Shopping low carb – at least the way that I do it, can be a pain in the ass. The reasons for this are:
- The conventional supermarket has the most variety and the best prices generally, but the specific items I’m looking for are either unavailable or at a higher price
- The specialty markets (ie: Whole Foods) have more of the items I am looking for and the prices are comparable or better than they would be at the conventional supermarket – the problems is that the rest of their stuff is immorally overpriced
- The ‘value specialty markets’ (ie: Trader Joe’s) provide an eclectic selection that ranges from treasures to junk
- Some things are only available mail order – or only economical mail order
What this means is that I have become used to buying food at 5 different stores.
A pain in the ass – see what I mean?
Let’s take a tour.
The regular supermarket is where I get the family consumables like paper towels, Saran wrap, low carb ketchup, mustard and that sort of stuff. I occasionally will grab meat or deli items there but I don’t necessarily think these are ideal as they are typically lower quality. I can get a few organic items I like, but the cost is high because the store isn’t really in the business of ‘organic’ and as their volumes are smaller they have to charge more.
Whole Foods is the only place I can find full-fat Greek yogurt. They also have my pastured butter, and you can’t find a locally raised pork belly in the conventional supermarket. The pork belly, at $5.99 a pound, is reasonable – and delicious. They also have grass-fed beef at $6.99 a pound, which feels like a ripoff to me – except when I realize I am paying for quality and can’t compare to the supermarket ground beef. Of course, if Whole Foods if pulling a fast one on me and giving me the cheap stuff, calling it grass-fed and screwing me – I can’t know. Their steaks and other cuts of meat are pornographically high in price and are NEVER under consideration.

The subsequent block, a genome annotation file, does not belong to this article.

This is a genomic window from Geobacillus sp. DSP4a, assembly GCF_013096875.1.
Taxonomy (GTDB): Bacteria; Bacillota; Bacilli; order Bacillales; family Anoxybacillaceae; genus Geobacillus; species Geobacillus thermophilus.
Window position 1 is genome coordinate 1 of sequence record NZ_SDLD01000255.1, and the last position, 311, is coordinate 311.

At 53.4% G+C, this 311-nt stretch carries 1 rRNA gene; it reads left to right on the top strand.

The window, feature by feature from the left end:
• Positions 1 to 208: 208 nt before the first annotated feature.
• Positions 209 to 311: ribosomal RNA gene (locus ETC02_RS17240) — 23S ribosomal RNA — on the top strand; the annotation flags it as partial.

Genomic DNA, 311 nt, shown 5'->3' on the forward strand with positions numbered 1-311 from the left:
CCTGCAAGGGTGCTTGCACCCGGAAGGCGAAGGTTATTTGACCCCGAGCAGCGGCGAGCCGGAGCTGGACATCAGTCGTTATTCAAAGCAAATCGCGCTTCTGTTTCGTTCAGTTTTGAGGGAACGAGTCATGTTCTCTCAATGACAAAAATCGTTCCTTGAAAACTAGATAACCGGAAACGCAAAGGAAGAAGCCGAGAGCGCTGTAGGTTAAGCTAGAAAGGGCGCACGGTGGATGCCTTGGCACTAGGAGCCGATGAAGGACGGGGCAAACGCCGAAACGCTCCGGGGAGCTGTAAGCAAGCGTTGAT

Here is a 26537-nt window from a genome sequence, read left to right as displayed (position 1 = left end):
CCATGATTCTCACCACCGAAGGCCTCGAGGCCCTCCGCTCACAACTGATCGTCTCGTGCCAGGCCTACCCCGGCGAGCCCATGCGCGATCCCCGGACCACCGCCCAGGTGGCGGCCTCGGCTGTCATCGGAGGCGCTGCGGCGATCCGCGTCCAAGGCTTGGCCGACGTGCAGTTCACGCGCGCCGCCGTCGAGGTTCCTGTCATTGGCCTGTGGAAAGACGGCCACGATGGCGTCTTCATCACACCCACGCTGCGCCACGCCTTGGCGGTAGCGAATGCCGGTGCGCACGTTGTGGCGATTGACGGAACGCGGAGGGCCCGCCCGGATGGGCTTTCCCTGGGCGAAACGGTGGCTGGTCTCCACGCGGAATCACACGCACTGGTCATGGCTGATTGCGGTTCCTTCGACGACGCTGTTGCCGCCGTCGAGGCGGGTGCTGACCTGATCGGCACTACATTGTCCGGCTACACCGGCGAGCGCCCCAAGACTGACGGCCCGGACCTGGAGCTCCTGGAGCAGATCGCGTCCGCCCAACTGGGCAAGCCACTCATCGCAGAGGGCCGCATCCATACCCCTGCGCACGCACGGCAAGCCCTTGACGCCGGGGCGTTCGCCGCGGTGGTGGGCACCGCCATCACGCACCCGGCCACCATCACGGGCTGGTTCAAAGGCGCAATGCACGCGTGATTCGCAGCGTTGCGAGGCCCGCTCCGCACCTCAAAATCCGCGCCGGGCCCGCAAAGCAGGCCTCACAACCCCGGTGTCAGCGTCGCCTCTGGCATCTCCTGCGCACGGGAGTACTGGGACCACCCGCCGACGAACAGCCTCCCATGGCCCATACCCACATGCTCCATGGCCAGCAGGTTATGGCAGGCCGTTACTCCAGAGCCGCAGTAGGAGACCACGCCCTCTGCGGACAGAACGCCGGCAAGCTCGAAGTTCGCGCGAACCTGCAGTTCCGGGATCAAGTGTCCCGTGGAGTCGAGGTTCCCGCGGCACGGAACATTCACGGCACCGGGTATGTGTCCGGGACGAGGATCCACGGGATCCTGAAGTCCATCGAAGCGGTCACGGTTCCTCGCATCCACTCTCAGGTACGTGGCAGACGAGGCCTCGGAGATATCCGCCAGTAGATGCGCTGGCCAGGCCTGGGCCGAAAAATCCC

Their organic vegetables are better and cheaper than at the supermarket so we tend to shop there for those.
I can also get grass-fed organic, not ultra-pasteurized heavy cream only there, as well as the grass-fed Kerry Gold Dubliner cheese at a reasonable $3.89 for 7oz. The rest of their cheeses are NOT a bargain and I usually avoid them.
Trader Joe’s has a lot of ‘junk’ in my opinion – but their junk is a few notches above the regular supermarket’s junk. For instance: the boxed mac & cheese leaves out the artificial coloring. It’s still junk but better.
There are also true gems to be had: they have a raw milk cheddar cheese at a very reasonable price as well as my beloved California Estate olive oil. I don’t buy butter or sour cream there and every one of their yogurts are low-fat -bleech!
Trader Joe’s is a great place to shop – but a low carber has to be wary of what they buy there. They have organic grass-fed beef, but it is flown in from New Zealand, is packed with so much blood as to raise questions in my mind about the actual weight of the meat, and I have gotten 3 packages where the meat had gone bad and stank, so I am not sure how carefully this stuff is being handled on its trip from the other side of the world.
Wal-Mart is where I get my Lindt Chocolate and pork rinds. I usually stock up because I only hit Wal-Mart maybe once a month or less if I can avoid it. I don’t like buying food there.
Lastly, there is mail-order. I get my Wild Planet Skipjack Tuna from Amazon Subscribe and Save. You get a subscription price and I pay $70 a year for Amazon Prime which further cuts costs. I save about $1 – 2 dollars per can this way. Amazon Subscribe and Save is actually a pretty good deal for a lot of things if you have free shipping – I should use it more.
EZ Sweetz – the liquid Splenda – must also be bought mail-order, but it is a niche product and utterly unavailable through any other channel than mail-order. I buy one big bottle – that should last me a year.
Since I am time-starved, managing all this shopping is a challenge:
I typically go to Whole Foods once a week, mainly for yogurt, butter, cream, vegetables and meat.
I also hit the supermarket once a week for things like bread for the kids and maybe some deli and sugar-free ketchup. It’s a quick trip I usually make once a week on the way to work.
Wal-Mart is once a month or less. Another quick trip.
Trader Joe’s I hit maybe every other week and try to stock up on my core favorites.
Amazon is simple: I’m subscribed. They notify me ahead of time and I can skip delivery if I want. It arrives at my door, free shipping. Easy-peasy.
I wish it was simpler – and I’m trying to noodle my way through ways of doing this – but this is where I’m at now.